Android is an operating system based on Linux with a Java programming interface. It provides tools, e.g. a compiler, debugger and a device emulator as well as its own Java Virtual machine (Dalvik Virtual Machine - DVM).
Android is officially guided by the Open Handset Alliance but in reality Google leads the project.
Android supports 2-D and 3-D graphics using the OpenGL libraries and supports data storage in a SQLite database.
Every Android applications runs in its own process and under its own user id which is generated automatically by the Android system during deployment. Therefore the application is isolated from other running applications and a misbehaving application cannot easily harm other Android applications.
An Android application consists out of the following parts:
Activity- represents the presentation layer of an Android application, e.g. a screen which the user sees. An Android application can have several activities and it can be switched between them during runtime of the application.
Views- the User interface of an Activities is built with widget classes which inherit from
android.view.View. The layout of the views is managed by
android.view.ViewGroups. Views often have attributes which can be used to change their appearance and behavior.
Services- perform background tasks without providing an UI. They can notify the user via the notification framework in Android.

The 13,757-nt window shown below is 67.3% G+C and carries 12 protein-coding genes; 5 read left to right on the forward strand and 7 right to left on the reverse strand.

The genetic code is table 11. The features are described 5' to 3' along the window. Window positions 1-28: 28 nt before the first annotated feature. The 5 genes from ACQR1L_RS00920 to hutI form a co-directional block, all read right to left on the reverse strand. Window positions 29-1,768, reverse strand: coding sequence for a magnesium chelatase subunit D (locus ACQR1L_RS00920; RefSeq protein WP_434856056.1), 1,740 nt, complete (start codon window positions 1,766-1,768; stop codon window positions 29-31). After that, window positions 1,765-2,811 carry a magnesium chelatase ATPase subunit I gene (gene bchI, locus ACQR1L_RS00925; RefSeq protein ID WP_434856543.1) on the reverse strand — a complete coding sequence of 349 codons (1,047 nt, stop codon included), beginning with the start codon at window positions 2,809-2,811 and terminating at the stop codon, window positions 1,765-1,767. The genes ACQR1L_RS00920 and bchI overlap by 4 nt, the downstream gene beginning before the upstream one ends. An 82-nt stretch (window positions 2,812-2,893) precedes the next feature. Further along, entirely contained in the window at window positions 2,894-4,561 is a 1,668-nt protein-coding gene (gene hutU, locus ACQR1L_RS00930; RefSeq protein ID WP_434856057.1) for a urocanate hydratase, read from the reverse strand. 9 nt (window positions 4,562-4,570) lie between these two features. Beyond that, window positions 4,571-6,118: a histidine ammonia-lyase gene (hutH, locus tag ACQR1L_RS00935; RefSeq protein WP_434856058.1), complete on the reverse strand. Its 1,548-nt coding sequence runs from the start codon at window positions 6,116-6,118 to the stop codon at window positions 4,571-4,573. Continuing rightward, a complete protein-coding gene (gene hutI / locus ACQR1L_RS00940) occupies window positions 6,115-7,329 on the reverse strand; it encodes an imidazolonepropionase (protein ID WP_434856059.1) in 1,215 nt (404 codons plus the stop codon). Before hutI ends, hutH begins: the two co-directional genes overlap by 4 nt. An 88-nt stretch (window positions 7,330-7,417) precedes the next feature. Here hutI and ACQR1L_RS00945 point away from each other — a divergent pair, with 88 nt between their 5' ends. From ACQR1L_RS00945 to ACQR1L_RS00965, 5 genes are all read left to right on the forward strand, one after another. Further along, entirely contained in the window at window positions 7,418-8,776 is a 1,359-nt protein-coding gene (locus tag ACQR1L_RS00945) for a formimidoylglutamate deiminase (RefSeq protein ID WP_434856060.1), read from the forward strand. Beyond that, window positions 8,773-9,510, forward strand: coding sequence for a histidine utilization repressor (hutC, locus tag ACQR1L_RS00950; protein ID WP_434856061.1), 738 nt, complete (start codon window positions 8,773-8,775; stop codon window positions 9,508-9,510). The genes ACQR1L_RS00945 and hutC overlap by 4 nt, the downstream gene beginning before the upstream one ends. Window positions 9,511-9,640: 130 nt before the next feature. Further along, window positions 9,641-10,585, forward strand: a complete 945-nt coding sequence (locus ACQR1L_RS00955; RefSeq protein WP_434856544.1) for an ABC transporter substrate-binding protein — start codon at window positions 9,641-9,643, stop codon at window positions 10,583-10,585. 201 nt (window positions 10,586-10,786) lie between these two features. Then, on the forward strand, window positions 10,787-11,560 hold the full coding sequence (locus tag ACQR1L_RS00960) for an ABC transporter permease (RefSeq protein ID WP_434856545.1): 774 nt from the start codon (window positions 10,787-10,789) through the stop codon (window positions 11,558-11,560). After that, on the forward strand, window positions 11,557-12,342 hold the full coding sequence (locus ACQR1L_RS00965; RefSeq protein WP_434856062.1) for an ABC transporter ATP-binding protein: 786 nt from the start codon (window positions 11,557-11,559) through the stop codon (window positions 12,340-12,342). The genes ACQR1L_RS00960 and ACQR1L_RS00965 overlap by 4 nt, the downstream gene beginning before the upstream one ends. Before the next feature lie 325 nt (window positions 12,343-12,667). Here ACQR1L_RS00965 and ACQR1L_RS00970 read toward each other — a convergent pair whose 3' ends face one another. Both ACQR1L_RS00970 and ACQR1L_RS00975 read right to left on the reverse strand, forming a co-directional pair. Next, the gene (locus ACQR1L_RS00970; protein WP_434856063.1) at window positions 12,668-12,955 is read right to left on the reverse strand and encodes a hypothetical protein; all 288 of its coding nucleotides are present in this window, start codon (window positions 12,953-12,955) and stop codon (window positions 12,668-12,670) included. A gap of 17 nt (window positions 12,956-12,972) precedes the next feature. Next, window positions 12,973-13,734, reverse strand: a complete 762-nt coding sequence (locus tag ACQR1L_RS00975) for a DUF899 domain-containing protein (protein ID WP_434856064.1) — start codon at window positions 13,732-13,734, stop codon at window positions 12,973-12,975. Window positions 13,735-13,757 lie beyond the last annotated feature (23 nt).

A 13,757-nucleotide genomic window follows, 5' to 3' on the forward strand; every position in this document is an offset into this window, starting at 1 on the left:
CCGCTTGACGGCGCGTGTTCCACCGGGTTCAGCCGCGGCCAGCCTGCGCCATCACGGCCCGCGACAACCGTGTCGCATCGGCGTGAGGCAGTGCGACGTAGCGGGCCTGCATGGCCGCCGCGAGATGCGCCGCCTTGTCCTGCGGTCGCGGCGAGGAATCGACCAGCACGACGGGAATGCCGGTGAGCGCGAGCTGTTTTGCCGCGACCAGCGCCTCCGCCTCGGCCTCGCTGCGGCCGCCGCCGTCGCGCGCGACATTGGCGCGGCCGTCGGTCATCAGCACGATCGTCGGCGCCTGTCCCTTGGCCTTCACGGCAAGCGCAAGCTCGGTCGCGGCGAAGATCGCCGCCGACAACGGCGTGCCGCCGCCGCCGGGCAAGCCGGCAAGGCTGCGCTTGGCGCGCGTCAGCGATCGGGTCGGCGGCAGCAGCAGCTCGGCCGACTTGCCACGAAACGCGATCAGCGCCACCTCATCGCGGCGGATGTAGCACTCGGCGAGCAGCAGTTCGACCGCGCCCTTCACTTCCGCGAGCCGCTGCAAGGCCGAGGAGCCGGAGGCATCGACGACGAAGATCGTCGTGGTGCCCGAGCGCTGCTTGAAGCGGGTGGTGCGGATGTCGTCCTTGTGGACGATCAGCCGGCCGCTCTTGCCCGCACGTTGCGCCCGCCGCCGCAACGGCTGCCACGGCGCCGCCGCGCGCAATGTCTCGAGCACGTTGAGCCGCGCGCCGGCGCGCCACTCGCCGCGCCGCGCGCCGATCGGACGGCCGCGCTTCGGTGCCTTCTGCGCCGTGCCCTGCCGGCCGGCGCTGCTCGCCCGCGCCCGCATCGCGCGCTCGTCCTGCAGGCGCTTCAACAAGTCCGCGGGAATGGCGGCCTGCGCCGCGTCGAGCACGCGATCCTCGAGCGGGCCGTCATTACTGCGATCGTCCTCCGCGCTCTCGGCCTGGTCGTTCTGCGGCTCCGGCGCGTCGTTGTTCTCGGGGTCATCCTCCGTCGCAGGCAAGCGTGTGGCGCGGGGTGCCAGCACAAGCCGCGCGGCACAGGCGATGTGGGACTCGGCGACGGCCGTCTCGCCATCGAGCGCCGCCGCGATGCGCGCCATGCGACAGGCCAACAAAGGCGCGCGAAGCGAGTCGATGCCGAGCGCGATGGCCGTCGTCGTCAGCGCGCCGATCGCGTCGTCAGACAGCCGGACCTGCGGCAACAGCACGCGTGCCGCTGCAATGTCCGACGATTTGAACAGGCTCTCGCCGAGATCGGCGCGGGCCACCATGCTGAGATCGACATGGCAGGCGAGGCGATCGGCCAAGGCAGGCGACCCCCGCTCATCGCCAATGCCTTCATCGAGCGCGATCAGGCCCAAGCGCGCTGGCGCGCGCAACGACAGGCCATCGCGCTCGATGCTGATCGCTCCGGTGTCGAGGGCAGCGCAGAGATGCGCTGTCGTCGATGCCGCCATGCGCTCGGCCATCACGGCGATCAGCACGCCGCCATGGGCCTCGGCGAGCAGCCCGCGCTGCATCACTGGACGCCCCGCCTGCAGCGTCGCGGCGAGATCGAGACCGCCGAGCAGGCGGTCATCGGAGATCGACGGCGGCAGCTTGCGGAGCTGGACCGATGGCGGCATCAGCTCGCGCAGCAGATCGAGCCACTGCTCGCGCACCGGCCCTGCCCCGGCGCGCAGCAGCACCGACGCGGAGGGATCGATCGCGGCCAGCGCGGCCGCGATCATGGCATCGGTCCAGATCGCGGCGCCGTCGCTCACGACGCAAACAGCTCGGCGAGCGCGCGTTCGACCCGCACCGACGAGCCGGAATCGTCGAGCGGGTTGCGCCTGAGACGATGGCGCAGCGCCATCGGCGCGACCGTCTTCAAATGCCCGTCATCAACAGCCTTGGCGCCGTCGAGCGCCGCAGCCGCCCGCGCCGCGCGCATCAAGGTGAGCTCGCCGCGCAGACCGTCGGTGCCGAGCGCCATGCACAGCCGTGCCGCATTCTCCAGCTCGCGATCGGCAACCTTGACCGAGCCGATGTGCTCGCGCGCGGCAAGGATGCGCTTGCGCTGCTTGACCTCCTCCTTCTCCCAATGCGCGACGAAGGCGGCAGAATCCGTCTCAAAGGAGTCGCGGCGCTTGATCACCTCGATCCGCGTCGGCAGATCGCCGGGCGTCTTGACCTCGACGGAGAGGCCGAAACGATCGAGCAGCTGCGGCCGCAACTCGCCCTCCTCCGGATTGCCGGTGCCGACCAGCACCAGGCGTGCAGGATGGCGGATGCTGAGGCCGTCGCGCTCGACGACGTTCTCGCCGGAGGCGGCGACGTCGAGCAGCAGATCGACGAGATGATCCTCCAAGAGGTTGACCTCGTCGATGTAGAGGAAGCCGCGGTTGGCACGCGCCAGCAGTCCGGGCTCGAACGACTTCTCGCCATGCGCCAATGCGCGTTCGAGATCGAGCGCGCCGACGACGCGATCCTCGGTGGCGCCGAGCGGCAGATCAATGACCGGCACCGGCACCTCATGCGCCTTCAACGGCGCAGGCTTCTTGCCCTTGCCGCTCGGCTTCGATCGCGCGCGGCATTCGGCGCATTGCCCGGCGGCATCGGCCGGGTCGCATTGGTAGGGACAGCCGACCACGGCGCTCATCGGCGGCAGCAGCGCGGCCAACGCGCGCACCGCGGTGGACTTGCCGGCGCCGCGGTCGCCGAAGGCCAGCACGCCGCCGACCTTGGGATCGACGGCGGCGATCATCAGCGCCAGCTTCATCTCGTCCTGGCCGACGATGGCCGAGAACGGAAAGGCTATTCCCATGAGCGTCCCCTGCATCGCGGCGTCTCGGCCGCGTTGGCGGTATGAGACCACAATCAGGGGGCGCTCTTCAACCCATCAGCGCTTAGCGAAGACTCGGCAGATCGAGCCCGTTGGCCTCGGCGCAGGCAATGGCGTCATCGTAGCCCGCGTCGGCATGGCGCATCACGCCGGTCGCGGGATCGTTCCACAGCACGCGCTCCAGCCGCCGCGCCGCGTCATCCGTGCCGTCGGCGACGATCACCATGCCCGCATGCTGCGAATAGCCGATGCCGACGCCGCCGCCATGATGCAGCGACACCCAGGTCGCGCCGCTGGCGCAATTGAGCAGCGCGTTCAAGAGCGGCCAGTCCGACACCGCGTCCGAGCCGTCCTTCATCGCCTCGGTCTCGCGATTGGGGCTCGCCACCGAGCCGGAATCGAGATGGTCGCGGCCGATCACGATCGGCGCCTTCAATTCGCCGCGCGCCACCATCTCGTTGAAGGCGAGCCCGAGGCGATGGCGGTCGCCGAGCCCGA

ContentProvider- provides data to applications, via a content provider your application can share data with other applications. Android contains a SQLite DB which can serve as data provider
Intents- are asynchronous messages which allow the application to request functionality from other services or activities. An application can call directly a service or activity (explicit intent) or ask the Android system for registered services and applications for an intent (implicit intents). For example the application could ask via an intent for a contact application. Applications register themselves to an intent via an
Intentsare a powerful concept as they allow the creation of loosely coupled applications.
BroadcastReceiver- receives system messages and implicit intents, can be used to react to changed conditions in the system. An application can register as a
BroadcastReceiverfor certain events and can be started if such an event occurs.
Widgets- interactive components primary used on the Android homescreen to display certain data and to allow the user to have quick access the the information
Other Android components are Live Folders and Android Live Wallpapers. Live Folders display data on the homescreen without launching the corresponding application.
Android uses a special virtual machine, e.g. the Dalvik Virtual Machine. Dalvik uses special bytecode. Therefore you cannot run standard Java bytecode on Android. Android provides a tool
dx which allows to convert Java Class files into
dex (Dalvik Executable) files. Android applications are packed into an
.apk (Android Package) file by the program
aapt (Android Asset Packaging Tool) To simplify development Google provides the Android Development Tools (ADT) for Eclipse. The ADT automatically performs the conversion from class to dex files and creates the apk during deployment.
Android defines certain permissions for certain tasks. For example if the application wants to access the Internet it must define in its configuration file that it would like to use the related permission. During the installation of an Android application the user receives a screen in which he needs to confirm the required permissions of the application.